Digital Assets – Related to Your Wills & Estates

On Behalf of | Jul 31, 2014 | Wills & Estates

As technology continues to evolve and people manage a greater number of their assets and personal lives online, it has become prudent to consider your digital assets and web presence when crafting a Last Will and Testament. Take a moment and think about all of the items that are stored on your computer or online. Chances are that you have pictures, videos, documents (both personal and work related), music and books stored on your computer or tablet. Additionally, you likely have multiple e-mail addresses, social networking accounts, bill payment accounts and shopping accounts such as Amazon or Ebay. Finally, you may even have a personal website, an online investment account or an online business.

What, then should you do with these accounts and assets when it comes to estate planning? It is important that you have an inventory of all of your digital content and assets. This inventory should include usernames and passwords as well as security questions and answers. You want the executor of your will or your successors to be able to access this information easily if you pass. If you are concerned about the security of such a list, there are a number of online password storage services available that will securely store your information. A capable attorney will craft your Will in a way that references the list without including it in the Will itself as it becomes a public document after it is filed with the Court. In addition, he or she will be able to instruct you on how to keep the inventory safe until it is needed.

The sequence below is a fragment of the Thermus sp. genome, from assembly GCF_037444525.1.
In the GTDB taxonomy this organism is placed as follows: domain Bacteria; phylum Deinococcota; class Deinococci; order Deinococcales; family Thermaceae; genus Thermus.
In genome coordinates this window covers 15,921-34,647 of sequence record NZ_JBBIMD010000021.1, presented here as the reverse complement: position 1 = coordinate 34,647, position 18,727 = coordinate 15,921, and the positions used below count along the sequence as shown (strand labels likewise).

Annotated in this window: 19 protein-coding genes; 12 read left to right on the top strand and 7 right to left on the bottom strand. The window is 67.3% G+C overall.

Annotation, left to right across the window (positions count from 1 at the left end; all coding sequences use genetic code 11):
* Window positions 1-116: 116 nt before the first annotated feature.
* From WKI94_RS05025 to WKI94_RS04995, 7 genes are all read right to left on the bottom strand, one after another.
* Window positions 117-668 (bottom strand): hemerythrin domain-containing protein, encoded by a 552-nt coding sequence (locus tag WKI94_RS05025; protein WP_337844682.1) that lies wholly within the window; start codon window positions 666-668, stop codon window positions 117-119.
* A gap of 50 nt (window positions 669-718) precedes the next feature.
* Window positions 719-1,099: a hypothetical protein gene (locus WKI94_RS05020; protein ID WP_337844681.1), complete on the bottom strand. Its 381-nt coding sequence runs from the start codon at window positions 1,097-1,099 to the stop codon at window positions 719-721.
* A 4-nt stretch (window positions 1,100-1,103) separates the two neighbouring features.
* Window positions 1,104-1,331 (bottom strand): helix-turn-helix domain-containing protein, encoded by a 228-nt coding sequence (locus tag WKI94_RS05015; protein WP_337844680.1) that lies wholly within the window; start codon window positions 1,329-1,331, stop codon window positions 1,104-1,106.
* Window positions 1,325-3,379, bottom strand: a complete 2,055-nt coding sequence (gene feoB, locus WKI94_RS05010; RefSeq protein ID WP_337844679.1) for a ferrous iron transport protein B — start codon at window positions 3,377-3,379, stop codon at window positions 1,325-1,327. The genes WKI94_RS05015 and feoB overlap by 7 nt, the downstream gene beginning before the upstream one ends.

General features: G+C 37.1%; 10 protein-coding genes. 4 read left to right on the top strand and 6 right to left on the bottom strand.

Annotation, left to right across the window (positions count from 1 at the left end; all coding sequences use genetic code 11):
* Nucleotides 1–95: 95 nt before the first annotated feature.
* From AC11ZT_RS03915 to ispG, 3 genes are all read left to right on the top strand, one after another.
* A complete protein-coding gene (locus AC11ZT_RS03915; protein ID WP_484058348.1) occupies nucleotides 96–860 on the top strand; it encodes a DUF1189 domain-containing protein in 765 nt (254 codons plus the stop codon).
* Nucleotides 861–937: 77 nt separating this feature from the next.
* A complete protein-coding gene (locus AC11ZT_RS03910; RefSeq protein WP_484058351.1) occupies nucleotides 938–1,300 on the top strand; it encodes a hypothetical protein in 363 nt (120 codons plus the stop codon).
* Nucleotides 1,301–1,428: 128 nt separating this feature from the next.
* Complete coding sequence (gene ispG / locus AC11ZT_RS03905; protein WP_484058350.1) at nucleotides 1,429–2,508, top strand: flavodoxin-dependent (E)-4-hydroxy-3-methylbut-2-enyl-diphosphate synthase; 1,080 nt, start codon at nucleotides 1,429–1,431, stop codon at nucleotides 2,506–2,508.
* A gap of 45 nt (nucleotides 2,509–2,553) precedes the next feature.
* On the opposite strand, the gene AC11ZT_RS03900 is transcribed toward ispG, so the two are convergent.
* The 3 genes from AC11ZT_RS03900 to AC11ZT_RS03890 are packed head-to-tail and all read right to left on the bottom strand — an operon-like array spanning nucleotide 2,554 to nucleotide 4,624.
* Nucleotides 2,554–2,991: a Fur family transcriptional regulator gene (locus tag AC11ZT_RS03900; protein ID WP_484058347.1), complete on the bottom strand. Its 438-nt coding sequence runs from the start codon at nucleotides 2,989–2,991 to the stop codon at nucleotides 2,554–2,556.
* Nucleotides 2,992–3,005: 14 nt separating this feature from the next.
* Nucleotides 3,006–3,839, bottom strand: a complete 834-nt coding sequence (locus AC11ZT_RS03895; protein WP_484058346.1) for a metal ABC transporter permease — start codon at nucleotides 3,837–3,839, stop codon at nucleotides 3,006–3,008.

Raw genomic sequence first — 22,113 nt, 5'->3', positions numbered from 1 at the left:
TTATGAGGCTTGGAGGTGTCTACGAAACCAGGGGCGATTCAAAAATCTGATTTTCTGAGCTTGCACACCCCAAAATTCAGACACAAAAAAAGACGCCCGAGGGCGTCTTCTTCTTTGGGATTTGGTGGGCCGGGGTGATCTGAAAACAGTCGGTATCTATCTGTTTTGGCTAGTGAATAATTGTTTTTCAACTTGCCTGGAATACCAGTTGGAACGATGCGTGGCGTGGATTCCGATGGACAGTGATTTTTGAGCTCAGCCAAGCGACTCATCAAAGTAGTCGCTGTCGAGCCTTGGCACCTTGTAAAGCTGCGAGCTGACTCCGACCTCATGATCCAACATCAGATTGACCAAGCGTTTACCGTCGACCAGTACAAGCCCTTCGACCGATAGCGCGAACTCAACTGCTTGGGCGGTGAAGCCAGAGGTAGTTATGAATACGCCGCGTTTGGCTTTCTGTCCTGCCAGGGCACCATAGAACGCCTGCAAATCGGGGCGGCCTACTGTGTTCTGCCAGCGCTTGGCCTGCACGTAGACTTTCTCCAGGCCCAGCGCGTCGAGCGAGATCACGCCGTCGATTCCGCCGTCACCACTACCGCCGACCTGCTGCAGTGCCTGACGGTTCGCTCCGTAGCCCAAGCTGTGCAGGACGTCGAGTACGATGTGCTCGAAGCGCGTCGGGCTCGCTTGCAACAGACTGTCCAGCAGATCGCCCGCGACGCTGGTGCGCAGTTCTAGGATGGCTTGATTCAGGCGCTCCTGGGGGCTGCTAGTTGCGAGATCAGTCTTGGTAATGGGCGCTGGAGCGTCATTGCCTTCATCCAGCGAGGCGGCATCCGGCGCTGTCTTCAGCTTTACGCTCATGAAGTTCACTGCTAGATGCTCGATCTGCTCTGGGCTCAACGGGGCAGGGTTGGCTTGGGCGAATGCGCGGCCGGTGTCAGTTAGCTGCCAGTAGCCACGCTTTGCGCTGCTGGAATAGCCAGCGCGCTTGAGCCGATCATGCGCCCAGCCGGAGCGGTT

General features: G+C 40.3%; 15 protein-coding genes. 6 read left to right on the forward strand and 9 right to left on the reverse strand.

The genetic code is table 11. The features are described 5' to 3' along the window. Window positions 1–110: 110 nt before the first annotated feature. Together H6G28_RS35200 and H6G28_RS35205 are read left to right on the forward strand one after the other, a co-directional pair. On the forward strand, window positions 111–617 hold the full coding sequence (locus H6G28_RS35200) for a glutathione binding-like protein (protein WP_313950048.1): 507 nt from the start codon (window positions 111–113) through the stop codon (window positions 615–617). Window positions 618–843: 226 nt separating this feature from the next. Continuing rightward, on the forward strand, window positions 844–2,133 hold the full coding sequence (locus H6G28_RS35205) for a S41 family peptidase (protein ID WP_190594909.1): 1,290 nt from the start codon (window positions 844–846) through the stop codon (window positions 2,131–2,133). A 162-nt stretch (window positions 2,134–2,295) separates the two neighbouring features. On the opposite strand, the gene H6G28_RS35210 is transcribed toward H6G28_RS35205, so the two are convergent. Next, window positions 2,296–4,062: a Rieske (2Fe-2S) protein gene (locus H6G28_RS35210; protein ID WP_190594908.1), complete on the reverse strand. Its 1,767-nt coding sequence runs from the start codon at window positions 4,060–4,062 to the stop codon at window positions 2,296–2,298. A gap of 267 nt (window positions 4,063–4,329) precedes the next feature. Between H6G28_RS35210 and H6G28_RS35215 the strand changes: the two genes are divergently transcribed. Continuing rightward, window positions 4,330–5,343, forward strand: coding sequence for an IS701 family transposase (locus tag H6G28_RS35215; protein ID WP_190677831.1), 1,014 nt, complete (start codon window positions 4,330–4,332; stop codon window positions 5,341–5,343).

It is clear that as people manage more and more of their assets online that estate planning documents will have to evolve to address these issues. Unfortunately, this area of law is fairly new and executors and successors can run into some complications with various websites’ terms of service. However, it is clearly better to anticipate the fact that your successors will have to confront your online presence after your death and providing them with the tools to do so is extremely important. If you do not currently have a Will or have one, but the document does not address these issues, contact the family law attorneys at Gusty Sunseri & Associates, P.C. for a consultation.


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